Panelist in .basketball decision uses different interpretation of guidelines to come up with a different conclusion than panelist in .sport.
An International Chamber of Commerce panelist has determined that community objections filed against two applications for .basketball have failed. Comparing this decision to a recent one upholding a community objection to .sport, it appears we may have another case of inconsistent rulings.
The .basketball community objection was filed by Fédération Internationale de Basketball (FIBA), which has applied for .basketball. If filed cases against the two rival applicants, Famous Four and Donuts. The cases were consolidated.
In the .sport case, SportAccord filed the complaint against rival applicant Famous Four and won.
In both cases, the panelists agreed with the objectors on everything up to the part about delegating the string to the applicants having a likelihood of material detriment on the community. That’s where the panelists differed.
First, let’s take a look at what FIBA said would happen if the applicants got .basketball:
* Ambush marketing
* Ticket scalping
* Cybersquatting and domaining
* Selling unofficial tournament and team merchandise, especially around tournaments
* Association between .basketball and gambling
* Loss of control educating about antidoping campaigns
Now, here’s what SportAccord argued would happen for .sport:
* Ambush marketing
* Ticket scalping
* Cybersquatting, typo-squatting and brand-jacking
* Illegal or undesirable gambling
* loss of credibility of community-based governance models and community-based communication policies for anti-doping, anti-drug, anti-racism
* misuse of sport themes for pornography
These look very similar, don’t they? We don’t know exactly what “proof” each party submitted, but I suspect it was fairly similar.
Yet the panelist for .basketball determined FIBA didn’t provide evidence of a likelihood of material detriment. The panelist in the .sport decision determined that SportAccord did.
Actually, that’s not quite what happened. The panelists came to their conclusions using two different interpretations of the standards. Here’s panelist Jennifer Kirby on .basketball:
What is material to my determination is the Objector’s failure to put on evidence proving that the Application creates a likelihood of material detriment to a significant portion of the Basketball Community. Rather, the Objection sets forth a series of speculative allegations with no evidence to support a finding that any material detriment to the Basketball Community would likely come to pass if “.BASKETBALL” were delegated to the Applicant. This is insufficient to meet the Objector’s burden of proof on this issue.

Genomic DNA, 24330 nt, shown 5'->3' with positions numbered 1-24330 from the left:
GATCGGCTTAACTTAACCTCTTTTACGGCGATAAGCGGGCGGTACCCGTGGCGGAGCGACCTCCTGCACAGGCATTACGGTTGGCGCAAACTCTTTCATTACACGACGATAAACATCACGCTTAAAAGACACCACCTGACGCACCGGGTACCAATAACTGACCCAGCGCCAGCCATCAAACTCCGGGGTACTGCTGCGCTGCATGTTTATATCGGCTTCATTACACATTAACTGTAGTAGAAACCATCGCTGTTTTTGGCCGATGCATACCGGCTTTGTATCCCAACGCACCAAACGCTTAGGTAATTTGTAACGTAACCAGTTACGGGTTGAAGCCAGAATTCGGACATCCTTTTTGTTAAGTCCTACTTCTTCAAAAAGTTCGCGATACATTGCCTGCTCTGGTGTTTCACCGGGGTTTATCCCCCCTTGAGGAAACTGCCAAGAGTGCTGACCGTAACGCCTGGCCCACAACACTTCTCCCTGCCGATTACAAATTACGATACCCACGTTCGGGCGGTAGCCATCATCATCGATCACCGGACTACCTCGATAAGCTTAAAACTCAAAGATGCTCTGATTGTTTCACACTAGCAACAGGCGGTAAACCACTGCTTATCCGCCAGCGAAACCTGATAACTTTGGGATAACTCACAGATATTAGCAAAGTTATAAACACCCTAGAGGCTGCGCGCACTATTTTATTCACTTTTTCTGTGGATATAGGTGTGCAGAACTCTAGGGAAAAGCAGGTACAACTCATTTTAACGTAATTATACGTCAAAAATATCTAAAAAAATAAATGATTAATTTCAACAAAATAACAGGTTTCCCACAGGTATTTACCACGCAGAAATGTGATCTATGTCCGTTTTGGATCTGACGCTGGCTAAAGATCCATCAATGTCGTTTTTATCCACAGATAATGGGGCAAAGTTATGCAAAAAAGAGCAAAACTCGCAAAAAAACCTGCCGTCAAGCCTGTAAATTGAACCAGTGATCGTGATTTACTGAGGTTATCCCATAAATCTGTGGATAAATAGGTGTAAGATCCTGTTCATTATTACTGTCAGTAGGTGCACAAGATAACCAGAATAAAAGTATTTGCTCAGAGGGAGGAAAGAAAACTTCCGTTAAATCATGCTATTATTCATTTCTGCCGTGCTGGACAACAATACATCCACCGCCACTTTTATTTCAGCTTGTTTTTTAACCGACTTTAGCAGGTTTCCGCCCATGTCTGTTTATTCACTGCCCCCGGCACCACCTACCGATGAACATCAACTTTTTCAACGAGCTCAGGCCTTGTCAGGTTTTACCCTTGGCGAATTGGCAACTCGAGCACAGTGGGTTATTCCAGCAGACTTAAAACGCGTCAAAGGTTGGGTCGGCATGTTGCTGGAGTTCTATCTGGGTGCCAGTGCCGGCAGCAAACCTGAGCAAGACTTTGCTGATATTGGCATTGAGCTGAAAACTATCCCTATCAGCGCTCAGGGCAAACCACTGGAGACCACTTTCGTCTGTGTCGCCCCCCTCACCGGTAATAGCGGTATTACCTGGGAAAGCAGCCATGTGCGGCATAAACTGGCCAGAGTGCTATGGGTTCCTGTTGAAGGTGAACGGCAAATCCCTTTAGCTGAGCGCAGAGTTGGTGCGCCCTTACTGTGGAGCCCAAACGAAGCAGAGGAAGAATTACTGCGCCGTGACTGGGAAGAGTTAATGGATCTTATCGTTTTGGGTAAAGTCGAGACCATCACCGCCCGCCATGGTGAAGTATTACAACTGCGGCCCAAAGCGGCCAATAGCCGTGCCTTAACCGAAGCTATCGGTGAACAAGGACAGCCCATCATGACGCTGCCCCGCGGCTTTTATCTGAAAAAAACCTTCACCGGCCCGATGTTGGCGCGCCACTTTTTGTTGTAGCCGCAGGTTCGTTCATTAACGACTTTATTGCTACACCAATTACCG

In other words, FIBA threw out a bunch of conjecture about what might happen, but didn’t show a likelihood of material detriment, which is the standard in the guidebook.
Compare that to panelist Dr. Guido Santiago Tawil in .sport:
First, the Appointed Expert finds that the ICANN Guidebook does not call for “actual damage” for an objection to be accepted. It establishes a lower bar, namely a “likelihood of material detriment”, logical consequence of the impossibility of assessing any damage when the Applicant has yet to start operating the gTLD string.
Therefore, the standard that the Appointed Expert should apply to this issue is the “chance” that detriment will occur, which differs from the standard of “actual damage” invariably applied in litigation or arbitration. In other words, the standard of a “likelihood of material detriment” is, in the Appointed Expert’s opinion, equivalent to future “possible” damage.
Did you catch that? Kirby used the guidebook’s language about showing a likelihood of material detriment. Tawil interpreted that to be a “chance” of detriment, or “possible” detriment.
Tawil is correct that you can’t prove actual damages. But he applies a completely different requirement in .sport than Kirby used in .basketball.
Panelist Jennifer Kirby basically agreed with FIBA’s complaint until it came to the issue of whether the applicants getting .basketball would cause a likelihood of material detriment to the basketball community.